Hardik Pandya’s journey from living in a tiny matchbox-sized house in Baroda to holding luxury property in Mumbai has been amazing. Despite his talent and skills, he was successful in establishing a reputation for not just India, but also his IPL team Mumbai Indians.
Pandya has been at his absolute best during the last few years, performing the part of ultimate finisher for India and even producing some useful overs if the captain needed him. Pandya recently opened out on various aspects of his life, from his childhood difficulties to finding success in life, his father’s influence in their progress, and so on.
My family was the priority for me to make sure my family has a good life: Hardik Pandya
Pandya also discussed the huge amounts of money being given in the IPL auction, how it alters players’ livelihood, and what happens after signing an IPL deal. On being asked, ‘With all the money on offer in the IPL, do you think it can be a distraction for the players, who might start thinking they deserve a certain amount at auctions? ‘
“You need a strong head to understand what is happening. I and Krunal were very strong-headed, so we were able to accept the fact that money is there, but we make sure we never lift a foot off the ground. It might come across like I am flying and all that, but I know at the end of the day, my foot is always on the ground. Money is good, bro. It changes a lot of things. I am one of those examples. Otherwise, I would be working at a petrol pump. I am not joking. For me, my family was the priority, to make sure my family has a good life,” said Hardik Pandya.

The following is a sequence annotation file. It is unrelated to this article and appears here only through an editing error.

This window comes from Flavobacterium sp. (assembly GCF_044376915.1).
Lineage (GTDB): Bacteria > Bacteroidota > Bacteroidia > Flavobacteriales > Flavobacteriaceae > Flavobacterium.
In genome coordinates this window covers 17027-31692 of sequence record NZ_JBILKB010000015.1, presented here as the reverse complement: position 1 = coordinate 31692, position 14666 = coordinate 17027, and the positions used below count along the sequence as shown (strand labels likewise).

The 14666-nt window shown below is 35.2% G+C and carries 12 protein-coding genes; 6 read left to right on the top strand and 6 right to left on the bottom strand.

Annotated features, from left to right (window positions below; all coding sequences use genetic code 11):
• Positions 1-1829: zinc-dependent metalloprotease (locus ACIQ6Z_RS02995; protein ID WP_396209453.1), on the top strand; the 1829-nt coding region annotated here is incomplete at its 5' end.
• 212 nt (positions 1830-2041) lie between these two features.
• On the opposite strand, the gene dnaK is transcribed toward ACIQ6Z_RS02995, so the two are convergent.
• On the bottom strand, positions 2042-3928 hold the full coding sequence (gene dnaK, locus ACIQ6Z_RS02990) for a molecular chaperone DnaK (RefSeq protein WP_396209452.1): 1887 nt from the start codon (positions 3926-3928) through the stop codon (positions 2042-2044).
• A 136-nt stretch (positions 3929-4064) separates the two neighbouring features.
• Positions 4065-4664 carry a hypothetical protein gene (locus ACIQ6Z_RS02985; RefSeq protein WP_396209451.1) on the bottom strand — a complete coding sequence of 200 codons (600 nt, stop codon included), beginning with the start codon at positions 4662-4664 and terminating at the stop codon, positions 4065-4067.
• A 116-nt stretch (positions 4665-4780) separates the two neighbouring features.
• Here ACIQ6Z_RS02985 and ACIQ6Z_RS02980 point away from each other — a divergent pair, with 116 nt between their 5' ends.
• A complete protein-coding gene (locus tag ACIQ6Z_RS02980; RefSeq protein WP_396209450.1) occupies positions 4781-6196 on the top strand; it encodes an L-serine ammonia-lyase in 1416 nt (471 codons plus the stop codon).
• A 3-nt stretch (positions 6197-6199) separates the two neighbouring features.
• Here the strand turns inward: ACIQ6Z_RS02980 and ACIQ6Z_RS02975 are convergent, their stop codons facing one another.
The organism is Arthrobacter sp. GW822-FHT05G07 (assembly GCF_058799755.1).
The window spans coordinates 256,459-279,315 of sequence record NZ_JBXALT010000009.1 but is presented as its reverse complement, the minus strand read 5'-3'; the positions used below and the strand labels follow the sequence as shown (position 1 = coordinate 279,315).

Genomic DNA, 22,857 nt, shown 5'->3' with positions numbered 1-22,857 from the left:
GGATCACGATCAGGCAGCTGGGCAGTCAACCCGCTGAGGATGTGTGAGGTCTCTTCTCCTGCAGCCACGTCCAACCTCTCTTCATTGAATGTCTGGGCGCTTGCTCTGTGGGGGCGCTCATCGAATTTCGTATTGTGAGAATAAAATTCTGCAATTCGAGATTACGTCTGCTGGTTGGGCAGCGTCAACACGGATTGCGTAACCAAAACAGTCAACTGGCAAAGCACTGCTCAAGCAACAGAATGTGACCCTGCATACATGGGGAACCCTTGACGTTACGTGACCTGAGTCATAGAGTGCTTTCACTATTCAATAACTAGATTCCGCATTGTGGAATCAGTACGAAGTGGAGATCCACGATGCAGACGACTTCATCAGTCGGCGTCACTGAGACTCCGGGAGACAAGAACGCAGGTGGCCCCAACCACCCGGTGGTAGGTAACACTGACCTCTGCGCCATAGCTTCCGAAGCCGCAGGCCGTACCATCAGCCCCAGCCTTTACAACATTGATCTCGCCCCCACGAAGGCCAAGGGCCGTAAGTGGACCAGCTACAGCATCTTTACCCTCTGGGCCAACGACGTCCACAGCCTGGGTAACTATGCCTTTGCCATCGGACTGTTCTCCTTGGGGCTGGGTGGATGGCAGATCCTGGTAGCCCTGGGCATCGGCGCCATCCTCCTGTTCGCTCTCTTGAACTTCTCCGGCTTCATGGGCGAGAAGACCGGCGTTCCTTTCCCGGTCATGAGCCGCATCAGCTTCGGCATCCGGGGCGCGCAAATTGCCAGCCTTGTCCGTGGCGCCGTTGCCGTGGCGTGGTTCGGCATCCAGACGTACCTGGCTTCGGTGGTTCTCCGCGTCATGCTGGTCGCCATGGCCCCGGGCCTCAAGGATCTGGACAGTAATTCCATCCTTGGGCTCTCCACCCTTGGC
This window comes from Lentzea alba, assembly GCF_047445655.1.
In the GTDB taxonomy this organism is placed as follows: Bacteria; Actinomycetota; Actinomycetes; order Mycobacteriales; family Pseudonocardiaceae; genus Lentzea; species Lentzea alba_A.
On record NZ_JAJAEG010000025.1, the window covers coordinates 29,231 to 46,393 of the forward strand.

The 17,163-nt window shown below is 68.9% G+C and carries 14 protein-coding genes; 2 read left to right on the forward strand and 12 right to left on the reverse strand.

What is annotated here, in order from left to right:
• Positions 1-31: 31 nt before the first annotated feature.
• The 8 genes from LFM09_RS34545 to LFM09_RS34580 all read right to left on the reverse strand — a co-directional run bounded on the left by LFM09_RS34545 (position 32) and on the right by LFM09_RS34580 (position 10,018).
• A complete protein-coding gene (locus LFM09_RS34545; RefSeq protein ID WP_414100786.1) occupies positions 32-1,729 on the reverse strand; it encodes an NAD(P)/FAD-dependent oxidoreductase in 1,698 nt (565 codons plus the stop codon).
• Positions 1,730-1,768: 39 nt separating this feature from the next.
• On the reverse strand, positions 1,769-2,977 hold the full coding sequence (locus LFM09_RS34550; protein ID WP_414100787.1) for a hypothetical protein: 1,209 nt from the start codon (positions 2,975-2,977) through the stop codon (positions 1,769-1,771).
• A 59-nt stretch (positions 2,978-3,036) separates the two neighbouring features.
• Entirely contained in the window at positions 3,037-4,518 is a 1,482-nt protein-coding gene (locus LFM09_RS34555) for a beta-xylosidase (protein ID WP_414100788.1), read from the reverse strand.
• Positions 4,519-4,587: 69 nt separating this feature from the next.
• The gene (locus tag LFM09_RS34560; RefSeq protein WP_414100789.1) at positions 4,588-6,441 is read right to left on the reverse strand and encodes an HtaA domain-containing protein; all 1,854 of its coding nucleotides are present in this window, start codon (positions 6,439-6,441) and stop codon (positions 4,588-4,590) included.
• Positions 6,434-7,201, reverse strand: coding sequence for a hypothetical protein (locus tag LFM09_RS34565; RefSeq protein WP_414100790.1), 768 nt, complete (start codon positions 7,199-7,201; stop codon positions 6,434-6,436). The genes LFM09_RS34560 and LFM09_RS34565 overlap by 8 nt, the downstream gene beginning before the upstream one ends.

I do not know how many people will play cricket if money is not there: Hardik
Pandya also discussed how money is incredibly essential in motivating a player to perform well in cricket. When there is a lot of money involved, sportsmen become more motivated to compete since the money may improve their families’ fortunes. And, according to the all-rounder, many people will not play cricket if there’s not a lot of money involved.
“In 2019 I had a conversation with someone who was saying, money should not be there for “you all young guys”. I disagreed. When a guy from a village or a small town gets a big contract, he does not keep it for himself, he is looking after his parents, he is looking after his relatives. Money makes the difference. And it gives motivation as well. There is a misconception that people should not talk about money. I don’t believe in that, because you are passionate about sport and money matters as well. I do not know how many people will play cricket if money is not there,” he added.